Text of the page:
This summer I had some great “girl talks” with one of my relatives. She grew up in Puerto Rico in the ‘60s and she opened up about what it was like to be a teen and young adult in Borinquen at that time. She spoke about the never-ending and impossible standards set on young women to be “good girls” (code for asexual, never go out at night without your parents, never even talk to boys alone); and how the playbook for men seemed to be the complete opposite. She spoke about how fearful girls were taught to be about sex. The whole idea, she explained, was that you end up so afraid of sex and of the idea of losing complete control, that you were terrified of putting yourself in a position where you would come anywhere near ‘doing it.’
So guess what this whole way of thinking resulted in? A lot of what they called “fracasos.” Yes, when a girl got pregnant before marriage she literally got a “FAIL” from her community. Plus, guess who very suddenly went from “good girl” to “easy girl” territory?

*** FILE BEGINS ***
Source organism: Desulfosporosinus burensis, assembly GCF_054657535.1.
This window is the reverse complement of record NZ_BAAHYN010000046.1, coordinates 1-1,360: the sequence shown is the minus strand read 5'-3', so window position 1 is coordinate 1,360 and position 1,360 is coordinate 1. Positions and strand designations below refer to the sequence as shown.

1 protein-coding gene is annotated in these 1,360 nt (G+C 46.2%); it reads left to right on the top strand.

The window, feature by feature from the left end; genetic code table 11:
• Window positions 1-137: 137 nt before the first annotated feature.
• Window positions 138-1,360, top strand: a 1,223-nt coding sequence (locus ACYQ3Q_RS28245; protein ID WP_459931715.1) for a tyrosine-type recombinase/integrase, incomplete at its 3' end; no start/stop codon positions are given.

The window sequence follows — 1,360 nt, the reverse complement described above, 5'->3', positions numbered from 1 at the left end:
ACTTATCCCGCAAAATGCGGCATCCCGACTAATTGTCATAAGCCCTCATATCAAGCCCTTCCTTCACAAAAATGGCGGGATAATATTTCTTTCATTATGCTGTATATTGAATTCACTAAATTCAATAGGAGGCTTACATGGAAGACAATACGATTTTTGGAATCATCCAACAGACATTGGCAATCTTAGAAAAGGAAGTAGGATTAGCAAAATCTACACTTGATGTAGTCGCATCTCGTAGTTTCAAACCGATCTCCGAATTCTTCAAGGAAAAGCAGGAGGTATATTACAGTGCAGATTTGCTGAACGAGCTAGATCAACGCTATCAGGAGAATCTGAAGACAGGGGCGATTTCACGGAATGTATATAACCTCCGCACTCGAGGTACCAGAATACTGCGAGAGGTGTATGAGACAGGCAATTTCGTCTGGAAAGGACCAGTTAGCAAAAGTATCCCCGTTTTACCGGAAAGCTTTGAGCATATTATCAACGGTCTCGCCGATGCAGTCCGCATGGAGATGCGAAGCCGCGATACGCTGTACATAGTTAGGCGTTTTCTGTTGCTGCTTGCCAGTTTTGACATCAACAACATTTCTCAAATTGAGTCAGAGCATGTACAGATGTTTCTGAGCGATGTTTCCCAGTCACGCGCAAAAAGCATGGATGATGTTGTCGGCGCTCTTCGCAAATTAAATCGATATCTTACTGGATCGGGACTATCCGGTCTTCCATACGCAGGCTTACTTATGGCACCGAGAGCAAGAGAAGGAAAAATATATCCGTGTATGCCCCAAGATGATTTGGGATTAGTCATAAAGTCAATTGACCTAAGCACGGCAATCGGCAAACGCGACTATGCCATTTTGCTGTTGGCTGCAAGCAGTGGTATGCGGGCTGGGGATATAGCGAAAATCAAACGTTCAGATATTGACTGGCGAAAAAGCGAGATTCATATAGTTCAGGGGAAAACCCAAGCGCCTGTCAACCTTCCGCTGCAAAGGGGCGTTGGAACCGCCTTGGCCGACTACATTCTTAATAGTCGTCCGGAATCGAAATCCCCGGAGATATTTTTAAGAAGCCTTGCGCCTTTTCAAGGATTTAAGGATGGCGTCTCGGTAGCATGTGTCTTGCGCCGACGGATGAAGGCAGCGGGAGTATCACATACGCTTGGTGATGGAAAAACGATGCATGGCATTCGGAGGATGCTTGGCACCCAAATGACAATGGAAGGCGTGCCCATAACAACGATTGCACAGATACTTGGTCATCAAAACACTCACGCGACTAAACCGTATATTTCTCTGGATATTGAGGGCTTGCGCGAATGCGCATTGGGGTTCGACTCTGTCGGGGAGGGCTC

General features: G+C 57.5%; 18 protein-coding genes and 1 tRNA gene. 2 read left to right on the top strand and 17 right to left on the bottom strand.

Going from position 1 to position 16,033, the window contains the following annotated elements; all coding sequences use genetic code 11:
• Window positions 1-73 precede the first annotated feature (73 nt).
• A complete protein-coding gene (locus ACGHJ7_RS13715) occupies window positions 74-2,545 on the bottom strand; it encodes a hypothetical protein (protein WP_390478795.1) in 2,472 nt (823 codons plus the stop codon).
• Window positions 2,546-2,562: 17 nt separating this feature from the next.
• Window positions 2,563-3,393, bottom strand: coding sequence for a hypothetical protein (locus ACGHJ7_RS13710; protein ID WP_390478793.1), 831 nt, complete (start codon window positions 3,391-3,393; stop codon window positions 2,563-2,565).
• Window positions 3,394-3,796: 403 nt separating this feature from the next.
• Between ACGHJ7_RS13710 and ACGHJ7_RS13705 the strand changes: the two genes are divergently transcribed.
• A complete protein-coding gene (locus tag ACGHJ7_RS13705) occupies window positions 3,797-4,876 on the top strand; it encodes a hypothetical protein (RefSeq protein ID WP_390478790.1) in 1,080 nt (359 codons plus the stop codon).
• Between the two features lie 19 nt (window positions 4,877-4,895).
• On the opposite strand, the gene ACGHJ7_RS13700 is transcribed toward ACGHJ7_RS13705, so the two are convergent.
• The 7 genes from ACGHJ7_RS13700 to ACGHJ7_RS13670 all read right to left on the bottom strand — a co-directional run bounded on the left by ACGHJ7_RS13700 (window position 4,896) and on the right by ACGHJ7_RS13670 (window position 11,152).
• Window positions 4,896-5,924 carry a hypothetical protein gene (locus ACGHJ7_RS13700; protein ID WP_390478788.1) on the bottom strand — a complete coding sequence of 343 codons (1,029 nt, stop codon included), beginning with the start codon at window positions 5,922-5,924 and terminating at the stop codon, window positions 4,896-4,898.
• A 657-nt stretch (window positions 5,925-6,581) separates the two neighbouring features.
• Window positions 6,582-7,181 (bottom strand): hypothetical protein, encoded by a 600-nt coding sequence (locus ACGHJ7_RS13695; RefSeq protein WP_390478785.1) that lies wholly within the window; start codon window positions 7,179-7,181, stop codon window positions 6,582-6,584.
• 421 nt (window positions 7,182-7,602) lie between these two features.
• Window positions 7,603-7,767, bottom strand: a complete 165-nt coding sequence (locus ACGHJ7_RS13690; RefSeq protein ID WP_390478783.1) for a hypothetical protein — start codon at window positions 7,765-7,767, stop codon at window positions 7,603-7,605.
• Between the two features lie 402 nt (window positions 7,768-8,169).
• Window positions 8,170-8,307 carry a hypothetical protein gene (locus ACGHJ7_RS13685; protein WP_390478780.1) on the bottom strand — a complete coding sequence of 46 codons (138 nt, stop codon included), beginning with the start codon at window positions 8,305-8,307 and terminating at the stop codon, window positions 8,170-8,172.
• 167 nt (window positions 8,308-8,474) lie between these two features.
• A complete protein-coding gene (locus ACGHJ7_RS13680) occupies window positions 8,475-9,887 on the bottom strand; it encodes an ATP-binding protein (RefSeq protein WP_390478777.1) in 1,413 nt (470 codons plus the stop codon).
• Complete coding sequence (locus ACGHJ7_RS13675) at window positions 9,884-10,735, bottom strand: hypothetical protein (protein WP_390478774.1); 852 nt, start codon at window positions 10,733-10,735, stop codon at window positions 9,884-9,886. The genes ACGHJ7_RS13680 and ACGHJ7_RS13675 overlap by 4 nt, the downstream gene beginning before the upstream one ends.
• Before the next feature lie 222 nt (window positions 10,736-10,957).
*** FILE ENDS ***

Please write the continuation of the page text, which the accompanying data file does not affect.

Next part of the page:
So many things struck me about her words. But the main thing was how incredibly powerless these social demands and this ignorance made women. It was as though being born a woman made you an automatic victim of your circumstances. You had no control over how your life might end up. There was no ownership over your body, much less your sexuality. There was no knowledge about sex –how it happens, how you can protect yourself from diseases and unplanned pregnancies, how and when you would decide to do it, and what role you might want to play in your own relationship
Knowledge about birth control is something so many of us take for granted these days. However, 52% of Latinas continue to get pregnant by age 20. With so many schools failing to cover birth control as part of their sex education, and serious issues of access to basic health care and birth control in our Latino communities– it’s clear that although we’ve come a long way, we still have a long way to go. Young Latinas, as well as all other young people, should have full knowledge of birth control methods and access to truly affordable birth control should they decide to use it.
When it comes to knowledge of and access to birth control as Latinas, what do you think we need to do to turn around the statistics?
by Gabriela Lazzaro